Searching over 5,500,000 cases.


searching
Buy This Entire Record For $7.95

Official citation and/or docket number and footnotes (if any) for this case available with purchase.

Learn more about what you receive with purchase of this case.

BYRON K. WESTON v. COMMONWEALTH PENNSYLVANIA (02/09/87)

COMMONWEALTH COURT OF PENNSYLVANIA


decided: February 9, 1987.

BYRON K. WESTON, PETITIONER
v.
COMMONWEALTH OF PENNSYLVANIA, UNEMPLOYMENT COMPENSATION BOARD OF REVIEW, RESPONDENT

Appeal from the Order of the Unemployment Compensation Board of Review in the case of In Re: Claim of Byron K. Weston, No. B-248471.

COUNSEL

Richard G. Fishman, for petitioner.

Jonathan Zorach, Assistant Counsel, with him, Clifford F. Blaze, Deputy Chief Counsel, for respondent.

President Judge Crumlish, Jr., Judge Colins and Senior Judge Blatt, sitting as a panel of three. Opinion by Judge Colins.

Author: Colins

[ 103 Pa. Commw. Page 557]

This is an appeal by Byron K. Weston (petitioner) of an order by the Unemployment Compensation Board of Review (Board), affirming a referee's denial of benefits pursuant to Section 402(e) of the Unemployment Compensation Law (Act)*fn1 (willful misconduct).

Petitioner was employed by Corvette America (employer) as a door-panel remanufacturer at a final rate of pay of Four Dollars and Seventy-five Cents ($4.75) per hour. On October 18, 1985, petitioner submitted a request for vacation days for the dates of December 2, 1985, and December 16, 1985. This request was granted. However, petitioner did not return to work on Tuesday, December 3, 1985, following his first vacation day. Petitioner has continually asserted that his absence from work on December 3, 1985, did not constitute willful misconduct.*fn2 However, the Office of Employment Security (OES) denied petitioner's application for unemployment compensation benefits, concluding: that petitioner's absence was taken for the purpose of hunting; that petitioner had not requested the day off in the manner prescribed by company policy, and past practice; and, therefore, that said absence constituted willful misconduct. On appeal, the referee affirmed, finding willful

[ 103 Pa. Commw. Page 558]

    misconduct was established by the following pertinent findings of fact:

2. The employer's policy provides that all vacation time must be requested in writing at least seven days in advance and must be approved by a supervisor and a corporate officer.

3. The claimant [petitioner] was aware of the employer's vacation policy.

4. On October 18, 1985, the claimant [petitioner] submitted a vacation request for the dates of December 2, 1985 and December 16, 1985; this request was approved.

5. The claimant [petitioner] was absent from work on December 3, 1985 without permission and without authorization.

6. The claimant [petitioner] failed to report for work as scheduled on December 3, 1985 due to personal reasons.

7. The claimant [petitioner] was discharged for his unauthorized and unapproved absence of December 3, 1985 in violation of his employer's policy.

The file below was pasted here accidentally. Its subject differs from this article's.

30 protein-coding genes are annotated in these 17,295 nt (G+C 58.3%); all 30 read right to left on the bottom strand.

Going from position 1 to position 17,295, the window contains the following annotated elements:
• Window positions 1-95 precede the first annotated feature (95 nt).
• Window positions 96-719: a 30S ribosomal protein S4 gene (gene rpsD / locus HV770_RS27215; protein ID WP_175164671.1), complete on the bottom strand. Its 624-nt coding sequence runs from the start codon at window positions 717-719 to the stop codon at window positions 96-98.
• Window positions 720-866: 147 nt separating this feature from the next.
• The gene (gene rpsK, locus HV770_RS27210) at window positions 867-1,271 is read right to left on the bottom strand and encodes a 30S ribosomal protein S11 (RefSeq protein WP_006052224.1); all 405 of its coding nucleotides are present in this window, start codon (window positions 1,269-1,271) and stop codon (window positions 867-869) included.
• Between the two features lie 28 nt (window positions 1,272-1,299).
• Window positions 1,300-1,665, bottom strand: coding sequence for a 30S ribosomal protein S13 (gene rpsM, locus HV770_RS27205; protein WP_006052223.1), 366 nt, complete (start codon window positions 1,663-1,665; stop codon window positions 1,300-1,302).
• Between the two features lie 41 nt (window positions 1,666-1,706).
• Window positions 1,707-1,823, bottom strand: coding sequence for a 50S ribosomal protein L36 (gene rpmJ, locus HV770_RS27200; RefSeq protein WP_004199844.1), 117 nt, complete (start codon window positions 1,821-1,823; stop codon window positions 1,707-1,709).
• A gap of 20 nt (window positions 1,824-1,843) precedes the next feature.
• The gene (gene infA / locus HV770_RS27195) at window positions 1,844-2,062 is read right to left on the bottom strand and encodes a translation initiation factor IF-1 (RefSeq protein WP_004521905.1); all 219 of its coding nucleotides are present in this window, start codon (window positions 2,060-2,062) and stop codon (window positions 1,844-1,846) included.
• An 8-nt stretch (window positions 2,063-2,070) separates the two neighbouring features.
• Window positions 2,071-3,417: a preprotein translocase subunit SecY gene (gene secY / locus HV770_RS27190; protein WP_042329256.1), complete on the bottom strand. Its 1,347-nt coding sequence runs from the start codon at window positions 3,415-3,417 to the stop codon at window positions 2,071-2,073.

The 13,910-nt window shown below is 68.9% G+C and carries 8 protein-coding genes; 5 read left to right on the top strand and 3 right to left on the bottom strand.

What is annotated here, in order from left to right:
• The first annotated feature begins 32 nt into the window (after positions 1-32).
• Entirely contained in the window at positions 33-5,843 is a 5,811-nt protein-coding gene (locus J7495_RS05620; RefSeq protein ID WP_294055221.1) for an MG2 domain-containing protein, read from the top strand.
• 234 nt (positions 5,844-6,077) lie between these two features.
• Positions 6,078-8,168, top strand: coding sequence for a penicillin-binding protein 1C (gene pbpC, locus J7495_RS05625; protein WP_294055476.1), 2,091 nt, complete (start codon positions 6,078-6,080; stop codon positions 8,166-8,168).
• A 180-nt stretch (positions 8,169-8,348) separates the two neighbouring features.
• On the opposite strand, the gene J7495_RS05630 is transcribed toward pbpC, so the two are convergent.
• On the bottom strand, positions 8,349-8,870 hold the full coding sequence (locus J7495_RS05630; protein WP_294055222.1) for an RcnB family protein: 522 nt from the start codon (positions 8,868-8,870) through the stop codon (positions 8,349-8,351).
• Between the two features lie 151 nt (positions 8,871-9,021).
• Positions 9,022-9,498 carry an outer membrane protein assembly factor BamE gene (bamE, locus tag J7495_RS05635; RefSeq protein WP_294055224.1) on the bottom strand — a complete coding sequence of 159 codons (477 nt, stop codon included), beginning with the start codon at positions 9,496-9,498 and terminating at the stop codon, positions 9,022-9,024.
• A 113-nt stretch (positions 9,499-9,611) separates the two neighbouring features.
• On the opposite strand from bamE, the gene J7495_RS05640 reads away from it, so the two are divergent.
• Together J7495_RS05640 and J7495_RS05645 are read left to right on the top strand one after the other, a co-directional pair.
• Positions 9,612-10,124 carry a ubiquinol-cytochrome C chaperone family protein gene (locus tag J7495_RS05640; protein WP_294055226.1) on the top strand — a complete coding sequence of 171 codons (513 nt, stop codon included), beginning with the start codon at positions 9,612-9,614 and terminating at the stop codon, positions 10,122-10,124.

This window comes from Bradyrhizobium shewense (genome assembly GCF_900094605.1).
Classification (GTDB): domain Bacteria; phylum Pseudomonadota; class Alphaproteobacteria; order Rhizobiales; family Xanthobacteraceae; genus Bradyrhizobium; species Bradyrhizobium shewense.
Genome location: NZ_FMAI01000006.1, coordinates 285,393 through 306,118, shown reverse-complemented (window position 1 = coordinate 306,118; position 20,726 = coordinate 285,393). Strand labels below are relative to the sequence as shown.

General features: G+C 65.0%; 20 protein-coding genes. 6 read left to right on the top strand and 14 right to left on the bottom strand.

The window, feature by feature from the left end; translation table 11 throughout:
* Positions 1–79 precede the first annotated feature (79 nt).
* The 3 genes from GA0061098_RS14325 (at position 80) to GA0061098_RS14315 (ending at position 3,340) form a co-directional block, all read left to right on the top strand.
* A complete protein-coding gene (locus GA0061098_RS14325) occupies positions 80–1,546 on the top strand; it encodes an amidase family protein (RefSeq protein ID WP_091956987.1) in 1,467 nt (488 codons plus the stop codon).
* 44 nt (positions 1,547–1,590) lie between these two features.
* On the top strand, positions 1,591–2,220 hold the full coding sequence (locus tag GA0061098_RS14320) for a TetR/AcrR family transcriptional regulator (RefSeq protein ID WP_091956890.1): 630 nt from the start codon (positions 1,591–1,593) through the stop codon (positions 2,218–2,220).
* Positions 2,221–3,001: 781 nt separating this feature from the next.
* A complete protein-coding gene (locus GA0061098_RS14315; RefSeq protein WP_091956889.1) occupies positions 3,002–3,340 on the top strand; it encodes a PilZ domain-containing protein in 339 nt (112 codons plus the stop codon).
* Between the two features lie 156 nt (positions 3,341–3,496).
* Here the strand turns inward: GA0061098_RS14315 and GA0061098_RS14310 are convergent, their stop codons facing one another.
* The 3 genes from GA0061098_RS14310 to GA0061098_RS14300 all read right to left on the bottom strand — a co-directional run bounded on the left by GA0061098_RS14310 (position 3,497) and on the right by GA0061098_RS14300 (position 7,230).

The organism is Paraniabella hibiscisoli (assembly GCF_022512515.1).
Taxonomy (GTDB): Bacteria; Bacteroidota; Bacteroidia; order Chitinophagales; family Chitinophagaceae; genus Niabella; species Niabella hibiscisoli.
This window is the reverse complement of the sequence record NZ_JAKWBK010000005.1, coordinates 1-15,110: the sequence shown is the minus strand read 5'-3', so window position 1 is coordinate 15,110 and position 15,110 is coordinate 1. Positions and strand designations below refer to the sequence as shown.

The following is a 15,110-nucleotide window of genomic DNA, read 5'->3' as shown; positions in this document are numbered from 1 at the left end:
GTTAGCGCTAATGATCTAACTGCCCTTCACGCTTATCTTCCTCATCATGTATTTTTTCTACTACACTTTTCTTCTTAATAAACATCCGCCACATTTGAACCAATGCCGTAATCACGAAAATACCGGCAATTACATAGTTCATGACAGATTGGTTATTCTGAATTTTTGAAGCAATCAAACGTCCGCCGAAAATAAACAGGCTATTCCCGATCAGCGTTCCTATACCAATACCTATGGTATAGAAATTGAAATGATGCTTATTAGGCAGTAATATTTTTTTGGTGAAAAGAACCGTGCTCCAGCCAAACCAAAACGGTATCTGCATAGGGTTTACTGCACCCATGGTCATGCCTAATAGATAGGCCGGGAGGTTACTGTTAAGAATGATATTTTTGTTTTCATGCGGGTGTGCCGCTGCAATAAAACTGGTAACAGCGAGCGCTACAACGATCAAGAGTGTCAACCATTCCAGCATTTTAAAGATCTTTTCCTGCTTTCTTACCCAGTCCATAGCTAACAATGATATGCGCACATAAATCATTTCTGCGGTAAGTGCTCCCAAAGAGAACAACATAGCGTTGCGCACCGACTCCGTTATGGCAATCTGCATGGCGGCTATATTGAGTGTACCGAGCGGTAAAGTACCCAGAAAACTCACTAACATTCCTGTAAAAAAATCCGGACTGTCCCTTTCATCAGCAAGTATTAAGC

8. The employer's policy was not unreasonable.

9. The claimant [petitioner] has not established good cause for his violation of his employer's policy.

Petitioner took a further appeal to the Board which, without taking any additional evidence, adopted the referee's decision in its order. This appeal followed.

On appeal to this Court, petitioner requests that the Board's order be reversed. Petitioner argues that such action must be taken because, inter alia, the hearing before the referee was a telephone hearing to which petitioner properly objected. Petitioner states that the evidence adduced over his objection at this telephone hearing cannot be used to support the referee's order

[ 103 Pa. Commw. Page 559]

    because, as has been noted by this Court in Knisley v. Unemployment Compensation Board of Review, 93 Pa. Commonwealth Ct. 519, 501 A.2d 1180 (1985), minimal due process safeguards are not protected in such telephone hearings.

Without addressing the other arguments that petitioner has raised, we agree that Knisley is controlling. Petitioner made a proper and timely objection to the telephone hearing. Since there is no other competent record evidence which could provide substantial evidence of willful misconduct, a remand is mandated. Our serious concern over potential abuse of such hearings has led us to conclude that "[u]ntil such time as the Board adopts regulations which incorporate certain minimum procedural safeguards, evidence obtained via telephone, if properly objected to, will be stricken from the record." Id. at 523, 501 A.2d at 1182.

To this date, the Board has adopted no regulations governing telephone hearings. Therefore, we must, as we did in Knisley, vacate the decision of the Board and remand this matter for an evidentiary hearing. The Board is thus directed to make specific findings of fact as to the nature of the "personal reasons" which were, apparently, insufficient to justify petitioner's absence.

Accordingly, this matter is remanded to the Board for further proceedings consistent with this opinion.

Order

And Now, this 9th day of February, 1987, the order of the Unemployment Compensation Board of Review, dated April 15, 1986, in the above-captioned matter, is hereby vacated and the matter is remanded to the Board for further proceedings consistent with this opinion.

Jurisdiction relinquished.

Disposition

Vacated and remanded.


Buy This Entire Record For $7.95

Official citation and/or docket number and footnotes (if any) for this case available with purchase.

Learn more about what you receive with purchase of this case.